So is the "Stephen King movie" a genre unto itself now?
This one features young, plucky outcasts, sceptical adults and a ghoul bent on population reduction, starting with the pesky kids. Beneath the town's picture-postcard exterior, the teens find a history drenched in blood.
But look beyond the similarities to the King-penned It (2017, with a sequel coming this year) and a few qualities stand out.
Among them, the craftsmanship. The pacing, editing, character development and visuals are as slick as they come - there is no moment here that feels overlong or wasted. Except for one flaw - the film's framing device of the cursed book - no part of the storytelling feels rushed or incomplete.
There is no overtly romantic subplot, for example, the standard way to make the female protagonist more relatable and therefore make her more worthy of saving when the chips are down.
The device of the forbidden journal that makes real the horrific tales written into it feels clunky and is the film's flaw in execution.
Presumably, the film's creators needed to condense the book series' short spine-chillers into a single, longer horror fest.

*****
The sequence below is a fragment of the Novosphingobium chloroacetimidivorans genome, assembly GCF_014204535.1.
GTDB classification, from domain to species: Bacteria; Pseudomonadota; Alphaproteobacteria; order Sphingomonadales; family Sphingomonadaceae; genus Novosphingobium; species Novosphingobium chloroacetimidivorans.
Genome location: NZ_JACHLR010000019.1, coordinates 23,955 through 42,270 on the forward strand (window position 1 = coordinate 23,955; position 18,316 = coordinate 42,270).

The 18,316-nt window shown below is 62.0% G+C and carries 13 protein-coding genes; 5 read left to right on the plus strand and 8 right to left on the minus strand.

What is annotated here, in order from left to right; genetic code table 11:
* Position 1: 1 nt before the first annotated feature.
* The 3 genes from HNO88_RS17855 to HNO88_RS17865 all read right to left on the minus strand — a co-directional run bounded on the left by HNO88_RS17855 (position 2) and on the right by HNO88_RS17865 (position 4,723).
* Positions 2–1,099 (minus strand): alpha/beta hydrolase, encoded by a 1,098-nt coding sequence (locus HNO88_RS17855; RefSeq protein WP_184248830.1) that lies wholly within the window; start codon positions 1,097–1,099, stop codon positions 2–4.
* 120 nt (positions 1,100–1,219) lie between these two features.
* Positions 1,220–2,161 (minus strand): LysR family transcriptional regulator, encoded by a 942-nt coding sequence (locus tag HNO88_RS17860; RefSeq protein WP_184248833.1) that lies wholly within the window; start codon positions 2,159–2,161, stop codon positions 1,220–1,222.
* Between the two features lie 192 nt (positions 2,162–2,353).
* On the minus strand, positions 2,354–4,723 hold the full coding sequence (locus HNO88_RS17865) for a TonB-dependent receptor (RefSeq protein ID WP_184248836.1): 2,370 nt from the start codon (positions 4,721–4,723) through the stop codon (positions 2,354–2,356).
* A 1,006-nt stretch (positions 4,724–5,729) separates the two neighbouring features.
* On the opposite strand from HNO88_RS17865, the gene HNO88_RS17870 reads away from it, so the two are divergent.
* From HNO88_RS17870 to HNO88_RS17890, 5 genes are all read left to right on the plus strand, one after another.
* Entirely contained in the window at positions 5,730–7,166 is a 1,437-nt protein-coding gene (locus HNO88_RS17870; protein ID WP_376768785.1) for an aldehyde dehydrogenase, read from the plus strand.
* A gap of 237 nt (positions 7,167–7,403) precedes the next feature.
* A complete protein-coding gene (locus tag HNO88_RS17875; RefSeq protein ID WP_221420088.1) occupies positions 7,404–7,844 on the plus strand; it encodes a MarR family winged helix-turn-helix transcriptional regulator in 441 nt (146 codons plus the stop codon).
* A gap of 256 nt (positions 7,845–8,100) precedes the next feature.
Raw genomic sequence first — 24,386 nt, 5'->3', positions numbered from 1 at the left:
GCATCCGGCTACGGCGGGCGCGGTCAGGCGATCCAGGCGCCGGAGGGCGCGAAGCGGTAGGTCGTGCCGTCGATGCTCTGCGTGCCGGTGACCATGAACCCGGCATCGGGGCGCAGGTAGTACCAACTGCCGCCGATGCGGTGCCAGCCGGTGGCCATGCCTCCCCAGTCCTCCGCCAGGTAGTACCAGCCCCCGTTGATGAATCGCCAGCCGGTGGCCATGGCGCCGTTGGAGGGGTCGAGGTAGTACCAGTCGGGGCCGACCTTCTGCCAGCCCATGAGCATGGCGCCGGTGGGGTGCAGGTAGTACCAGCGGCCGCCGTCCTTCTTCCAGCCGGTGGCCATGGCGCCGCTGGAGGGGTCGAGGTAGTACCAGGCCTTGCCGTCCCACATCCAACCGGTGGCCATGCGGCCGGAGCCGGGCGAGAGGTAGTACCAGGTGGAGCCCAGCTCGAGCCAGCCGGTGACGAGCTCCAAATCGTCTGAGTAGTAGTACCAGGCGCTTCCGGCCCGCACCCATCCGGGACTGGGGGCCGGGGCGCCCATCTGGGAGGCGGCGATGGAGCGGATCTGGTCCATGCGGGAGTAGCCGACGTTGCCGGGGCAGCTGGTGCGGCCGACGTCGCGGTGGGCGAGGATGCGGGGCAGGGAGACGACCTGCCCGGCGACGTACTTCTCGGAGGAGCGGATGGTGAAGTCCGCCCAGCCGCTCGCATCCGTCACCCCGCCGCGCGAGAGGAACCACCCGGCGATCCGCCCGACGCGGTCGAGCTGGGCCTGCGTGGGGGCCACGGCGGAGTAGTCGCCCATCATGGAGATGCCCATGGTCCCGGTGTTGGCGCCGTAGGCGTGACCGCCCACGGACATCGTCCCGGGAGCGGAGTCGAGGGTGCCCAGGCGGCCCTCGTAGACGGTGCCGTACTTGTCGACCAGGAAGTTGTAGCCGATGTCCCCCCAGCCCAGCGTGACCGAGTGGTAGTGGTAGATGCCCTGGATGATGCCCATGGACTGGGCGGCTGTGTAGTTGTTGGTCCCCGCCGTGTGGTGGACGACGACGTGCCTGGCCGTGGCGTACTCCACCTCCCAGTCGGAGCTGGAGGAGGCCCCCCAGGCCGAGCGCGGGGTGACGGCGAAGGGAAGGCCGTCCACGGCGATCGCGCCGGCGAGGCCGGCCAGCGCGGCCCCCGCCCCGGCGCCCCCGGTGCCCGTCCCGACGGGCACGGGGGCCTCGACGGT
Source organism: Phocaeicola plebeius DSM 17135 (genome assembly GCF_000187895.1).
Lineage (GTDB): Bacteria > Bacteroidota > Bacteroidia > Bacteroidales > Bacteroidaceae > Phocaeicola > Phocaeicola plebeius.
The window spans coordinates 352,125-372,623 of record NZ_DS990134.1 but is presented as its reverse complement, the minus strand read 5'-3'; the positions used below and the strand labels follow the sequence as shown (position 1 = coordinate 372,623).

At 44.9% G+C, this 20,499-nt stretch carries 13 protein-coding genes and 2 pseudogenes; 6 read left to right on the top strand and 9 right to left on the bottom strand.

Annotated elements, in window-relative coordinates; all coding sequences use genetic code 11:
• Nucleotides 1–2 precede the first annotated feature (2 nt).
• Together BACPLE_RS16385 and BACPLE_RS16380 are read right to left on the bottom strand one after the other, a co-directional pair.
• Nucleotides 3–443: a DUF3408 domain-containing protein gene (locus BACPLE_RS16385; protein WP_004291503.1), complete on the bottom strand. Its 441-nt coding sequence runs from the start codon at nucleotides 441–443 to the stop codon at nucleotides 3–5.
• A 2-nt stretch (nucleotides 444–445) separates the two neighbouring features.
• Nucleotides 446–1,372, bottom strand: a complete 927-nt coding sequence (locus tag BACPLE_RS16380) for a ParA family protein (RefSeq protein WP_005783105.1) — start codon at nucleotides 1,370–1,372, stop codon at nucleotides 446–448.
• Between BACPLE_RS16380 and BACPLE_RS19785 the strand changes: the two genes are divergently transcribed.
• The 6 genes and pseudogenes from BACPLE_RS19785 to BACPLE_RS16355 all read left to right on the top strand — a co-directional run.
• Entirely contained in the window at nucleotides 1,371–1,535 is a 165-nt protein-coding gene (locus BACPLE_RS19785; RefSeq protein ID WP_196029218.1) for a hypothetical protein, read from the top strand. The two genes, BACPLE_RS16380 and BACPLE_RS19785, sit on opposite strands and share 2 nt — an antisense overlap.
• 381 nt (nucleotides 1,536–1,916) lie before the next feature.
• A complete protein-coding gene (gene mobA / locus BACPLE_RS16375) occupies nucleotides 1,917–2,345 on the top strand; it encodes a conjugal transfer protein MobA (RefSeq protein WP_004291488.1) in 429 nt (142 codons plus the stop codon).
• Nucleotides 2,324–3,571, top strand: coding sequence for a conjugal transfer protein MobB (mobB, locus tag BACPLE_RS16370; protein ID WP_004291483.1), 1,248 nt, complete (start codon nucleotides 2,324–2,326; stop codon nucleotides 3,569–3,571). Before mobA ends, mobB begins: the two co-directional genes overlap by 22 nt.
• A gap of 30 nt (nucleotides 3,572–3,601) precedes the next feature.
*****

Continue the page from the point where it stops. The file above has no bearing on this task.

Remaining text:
But that can be forgiven because of the thought and care that have gone into the creature effects.
Talk about value for money. Because of the specific nature of the curse, which has to do with the art of the horror tale itself, a menagerie of beasties come after the townsfolk.
REVIEW / HORROR ADVENTURE
SCARY STORIES TO TELL IN THE DARK (NC16)
108 minutes/Opens today/4 Stars
The story: In 1968, Stella (Zoe Margaret Colletti), Auggie (Gabriel Rush) and Chuck (Austin Zajur) are three teens who, because of a Halloween prank gone awry, run into stranger Ramon (Michael Garza). For thrills, the four visit the long-abandoned Bellows mansion. Stella finds and takes away a book, an act that will bring a curse on all townspeople, including the kids. Based on the children's book series of the same name.
Norwegian director Andre Ovredal, perhaps under the influence of Oscar-winning producer Guillermo del Toro (The Shape Of Water, 2017), believes in the goosebump-raising power of stillness.
The camera lingers on the uncanny faces and physiques of the creatures, giving the viewer time to feel the chills. That patience has largely vanished from most Hollywood horror flicks, which are now fixated on bathing everything in buckets of blood and slime and twitchy monsters that move at hyperspeed.
Here, each exquisitely visualised night creature is tied to a simple, specific phobia - of spiders, human-sized statues, arm and leg joints swinging in the wrong direction - and the result is a kids' adventure thriller that does not compromise on scares.